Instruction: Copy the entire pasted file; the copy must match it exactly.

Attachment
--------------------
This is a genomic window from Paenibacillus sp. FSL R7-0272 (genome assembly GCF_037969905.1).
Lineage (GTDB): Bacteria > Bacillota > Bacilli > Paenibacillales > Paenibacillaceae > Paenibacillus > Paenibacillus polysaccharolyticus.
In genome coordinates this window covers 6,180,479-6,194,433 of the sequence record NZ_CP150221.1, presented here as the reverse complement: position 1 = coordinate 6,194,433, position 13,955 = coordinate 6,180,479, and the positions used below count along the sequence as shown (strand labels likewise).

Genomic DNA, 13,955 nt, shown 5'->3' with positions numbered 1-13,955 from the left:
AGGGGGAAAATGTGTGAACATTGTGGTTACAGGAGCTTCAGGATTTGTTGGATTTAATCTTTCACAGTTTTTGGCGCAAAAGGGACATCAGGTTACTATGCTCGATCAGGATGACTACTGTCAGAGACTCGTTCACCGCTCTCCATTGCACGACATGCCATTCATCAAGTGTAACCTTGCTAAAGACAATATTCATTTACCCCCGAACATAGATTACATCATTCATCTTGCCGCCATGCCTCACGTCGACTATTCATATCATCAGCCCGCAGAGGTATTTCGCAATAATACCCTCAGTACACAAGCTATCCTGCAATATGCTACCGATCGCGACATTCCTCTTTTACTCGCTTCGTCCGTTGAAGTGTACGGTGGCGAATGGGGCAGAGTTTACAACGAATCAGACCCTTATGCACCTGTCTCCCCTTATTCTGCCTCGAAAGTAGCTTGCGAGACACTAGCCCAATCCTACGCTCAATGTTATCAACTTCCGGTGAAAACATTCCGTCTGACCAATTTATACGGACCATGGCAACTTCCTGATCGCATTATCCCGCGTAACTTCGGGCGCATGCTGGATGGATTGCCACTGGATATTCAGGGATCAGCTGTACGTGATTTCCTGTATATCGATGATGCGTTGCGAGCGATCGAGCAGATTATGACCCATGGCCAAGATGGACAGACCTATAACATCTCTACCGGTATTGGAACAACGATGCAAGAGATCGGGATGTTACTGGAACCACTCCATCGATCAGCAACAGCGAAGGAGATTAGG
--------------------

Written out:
This is a genomic window from Paenibacillus sp. FSL R7-0272 (genome assembly GCF_037969905.1).
Lineage (GTDB): Bacteria > Bacillota > Bacilli > Paenibacillales > Paenibacillaceae > Paenibacillus > Paenibacillus polysaccharolyticus.
In genome coordinates this window covers 6,180,479-6,194,433 of the sequence record NZ_CP150221.1, presented here as the reverse complement: position 1 = coordinate 6,194,433, position 13,955 = coordinate 6,180,479, and the positions used below count along the sequence as shown (strand labels likewise).

Genomic DNA, 13,955 nt, shown 5'->3' with positions numbered 1-13,955 from the left:
AGGGGGAAAATGTGTGAACATTGTGGTTACAGGAGCTTCAGGATTTGTTGGATTTAATCTTTCACAGTTTTTGGCGCAAAAGGGACATCAGGTTACTATGCTCGATCAGGATGACTACTGTCAGAGACTCGTTCACCGCTCTCCATTGCACGACATGCCATTCATCAAGTGTAACCTTGCTAAAGACAATATTCATTTACCCCCGAACATAGATTACATCATTCATCTTGCCGCCATGCCTCACGTCGACTATTCATATCATCAGCCCGCAGAGGTATTTCGCAATAATACCCTCAGTACACAAGCTATCCTGCAATATGCTACCGATCGCGACATTCCTCTTTTACTCGCTTCGTCCGTTGAAGTGTACGGTGGCGAATGGGGCAGAGTTTACAACGAATCAGACCCTTATGCACCTGTCTCCCCTTATTCTGCCTCGAAAGTAGCTTGCGAGACACTAGCCCAATCCTACGCTCAATGTTATCAACTTCCGGTGAAAACATTCCGTCTGACCAATTTATACGGACCATGGCAACTTCCTGATCGCATTATCCCGCGTAACTTCGGGCGCATGCTGGATGGATTGCCACTGGATATTCAGGGATCAGCTGTACGTGATTTCCTGTATATCGATGATGCGTTGCGAGCGATCGAGCAGATTATGACCCATGGCCAAGATGGACAGACCTATAACATCTCTACCGGTATTGGAACAACGATGCAAGAGATCGGGATGTTACTGGAACCACTCCATCGATCAGCAACAGCGAAGGAGATTAGG